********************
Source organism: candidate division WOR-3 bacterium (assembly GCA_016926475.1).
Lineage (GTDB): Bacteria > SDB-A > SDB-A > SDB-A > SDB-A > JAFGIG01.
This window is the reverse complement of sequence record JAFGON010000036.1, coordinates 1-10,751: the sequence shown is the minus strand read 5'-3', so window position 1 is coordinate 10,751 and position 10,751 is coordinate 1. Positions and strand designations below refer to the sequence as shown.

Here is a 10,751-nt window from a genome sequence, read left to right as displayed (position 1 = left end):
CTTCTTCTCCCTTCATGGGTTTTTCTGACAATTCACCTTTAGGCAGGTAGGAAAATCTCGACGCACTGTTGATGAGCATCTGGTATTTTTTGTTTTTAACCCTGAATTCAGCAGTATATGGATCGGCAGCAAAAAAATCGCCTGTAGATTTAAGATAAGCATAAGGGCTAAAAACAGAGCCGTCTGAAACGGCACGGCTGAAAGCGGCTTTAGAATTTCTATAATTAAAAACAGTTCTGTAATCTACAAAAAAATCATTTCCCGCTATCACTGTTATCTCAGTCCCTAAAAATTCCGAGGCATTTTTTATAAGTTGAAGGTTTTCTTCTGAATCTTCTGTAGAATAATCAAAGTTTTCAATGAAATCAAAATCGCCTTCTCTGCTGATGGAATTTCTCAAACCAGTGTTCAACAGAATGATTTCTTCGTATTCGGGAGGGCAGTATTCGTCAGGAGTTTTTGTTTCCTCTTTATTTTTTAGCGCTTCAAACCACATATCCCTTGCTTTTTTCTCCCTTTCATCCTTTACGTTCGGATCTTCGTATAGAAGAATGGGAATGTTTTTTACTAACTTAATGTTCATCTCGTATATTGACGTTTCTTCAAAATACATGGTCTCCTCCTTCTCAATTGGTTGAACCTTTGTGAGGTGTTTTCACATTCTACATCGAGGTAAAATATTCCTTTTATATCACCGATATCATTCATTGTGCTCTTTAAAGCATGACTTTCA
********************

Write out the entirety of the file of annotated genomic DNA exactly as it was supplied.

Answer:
Source organism: candidate division WOR-3 bacterium (assembly GCA_016926475.1).
Lineage (GTDB): Bacteria > SDB-A > SDB-A > SDB-A > SDB-A > JAFGIG01.
This window is the reverse complement of sequence record JAFGON010000036.1, coordinates 1-10,751: the sequence shown is the minus strand read 5'-3', so window position 1 is coordinate 10,751 and position 10,751 is coordinate 1. Positions and strand designations below refer to the sequence as shown.

Here is a 10,751-nt window from a genome sequence, read left to right as displayed (position 1 = left end):
CTTCTTCTCCCTTCATGGGTTTTTCTGACAATTCACCTTTAGGCAGGTAGGAAAATCTCGACGCACTGTTGATGAGCATCTGGTATTTTTTGTTTTTAACCCTGAATTCAGCAGTATATGGATCGGCAGCAAAAAAATCGCCTGTAGATTTAAGATAAGCATAAGGGCTAAAAACAGAGCCGTCTGAAACGGCACGGCTGAAAGCGGCTTTAGAATTTCTATAATTAAAAACAGTTCTGTAATCTACAAAAAAATCATTTCCCGCTATCACTGTTATCTCAGTCCCTAAAAATTCCGAGGCATTTTTTATAAGTTGAAGGTTTTCTTCTGAATCTTCTGTAGAATAATCAAAGTTTTCAATGAAATCAAAATCGCCTTCTCTGCTGATGGAATTTCTCAAACCAGTGTTCAACAGAATGATTTCTTCGTATTCGGGAGGGCAGTATTCGTCAGGAGTTTTTGTTTCCTCTTTATTTTTTAGCGCTTCAAACCACATATCCCTTGCTTTTTTCTCCCTTTCATCCTTTACGTTCGGATCTTCGTATAGAAGAATGGGAATGTTTTTTACTAACTTAATGTTCATCTCGTATATTGACGTTTCTTCAAAATACATGGTCTCCTCCTTCTCAATTGGTTGAACCTTTGTGAGGTGTTTTCACATTCTACATCGAGGTAAAATATTCCTTTTATATCACCGATATCATTCATTGTGCTCTTTAAAGCATGACTTTCA